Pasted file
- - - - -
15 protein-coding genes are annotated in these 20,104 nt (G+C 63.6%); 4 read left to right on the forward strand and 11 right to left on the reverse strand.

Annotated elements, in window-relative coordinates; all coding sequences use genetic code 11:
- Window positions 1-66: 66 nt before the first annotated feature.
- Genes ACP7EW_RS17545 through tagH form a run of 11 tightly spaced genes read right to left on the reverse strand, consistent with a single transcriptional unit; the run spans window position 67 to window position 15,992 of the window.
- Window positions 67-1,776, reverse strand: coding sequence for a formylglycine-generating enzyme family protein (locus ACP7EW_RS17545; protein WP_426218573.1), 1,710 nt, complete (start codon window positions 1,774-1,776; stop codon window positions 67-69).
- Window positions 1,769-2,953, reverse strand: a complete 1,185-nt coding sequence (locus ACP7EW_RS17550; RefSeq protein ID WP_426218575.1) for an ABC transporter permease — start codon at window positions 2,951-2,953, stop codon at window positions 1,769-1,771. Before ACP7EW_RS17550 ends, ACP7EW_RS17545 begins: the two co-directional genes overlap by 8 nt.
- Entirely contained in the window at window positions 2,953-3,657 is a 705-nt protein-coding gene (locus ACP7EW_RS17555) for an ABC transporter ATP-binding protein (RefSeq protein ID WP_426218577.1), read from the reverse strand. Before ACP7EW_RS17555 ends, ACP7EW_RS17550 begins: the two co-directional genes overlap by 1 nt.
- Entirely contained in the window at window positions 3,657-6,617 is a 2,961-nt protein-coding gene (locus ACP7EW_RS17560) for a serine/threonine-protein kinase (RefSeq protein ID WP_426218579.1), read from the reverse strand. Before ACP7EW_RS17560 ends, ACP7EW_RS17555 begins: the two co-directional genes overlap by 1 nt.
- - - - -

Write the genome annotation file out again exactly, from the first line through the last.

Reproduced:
15 protein-coding genes are annotated in these 20,104 nt (G+C 63.6%); 4 read left to right on the forward strand and 11 right to left on the reverse strand.

Annotated elements, in window-relative coordinates; all coding sequences use genetic code 11:
- Window positions 1-66: 66 nt before the first annotated feature.
- Genes ACP7EW_RS17545 through tagH form a run of 11 tightly spaced genes read right to left on the reverse strand, consistent with a single transcriptional unit; the run spans window position 67 to window position 15,992 of the window.
- Window positions 67-1,776, reverse strand: coding sequence for a formylglycine-generating enzyme family protein (locus ACP7EW_RS17545; protein WP_426218573.1), 1,710 nt, complete (start codon window positions 1,774-1,776; stop codon window positions 67-69).
- Window positions 1,769-2,953, reverse strand: a complete 1,185-nt coding sequence (locus ACP7EW_RS17550; RefSeq protein ID WP_426218575.1) for an ABC transporter permease — start codon at window positions 2,951-2,953, stop codon at window positions 1,769-1,771. Before ACP7EW_RS17550 ends, ACP7EW_RS17545 begins: the two co-directional genes overlap by 8 nt.
- Entirely contained in the window at window positions 2,953-3,657 is a 705-nt protein-coding gene (locus ACP7EW_RS17555) for an ABC transporter ATP-binding protein (RefSeq protein ID WP_426218577.1), read from the reverse strand. Before ACP7EW_RS17555 ends, ACP7EW_RS17550 begins: the two co-directional genes overlap by 1 nt.
- Entirely contained in the window at window positions 3,657-6,617 is a 2,961-nt protein-coding gene (locus ACP7EW_RS17560) for a serine/threonine-protein kinase (RefSeq protein ID WP_426218579.1), read from the reverse strand. Before ACP7EW_RS17560 ends, ACP7EW_RS17555 begins: the two co-directional genes overlap by 1 nt.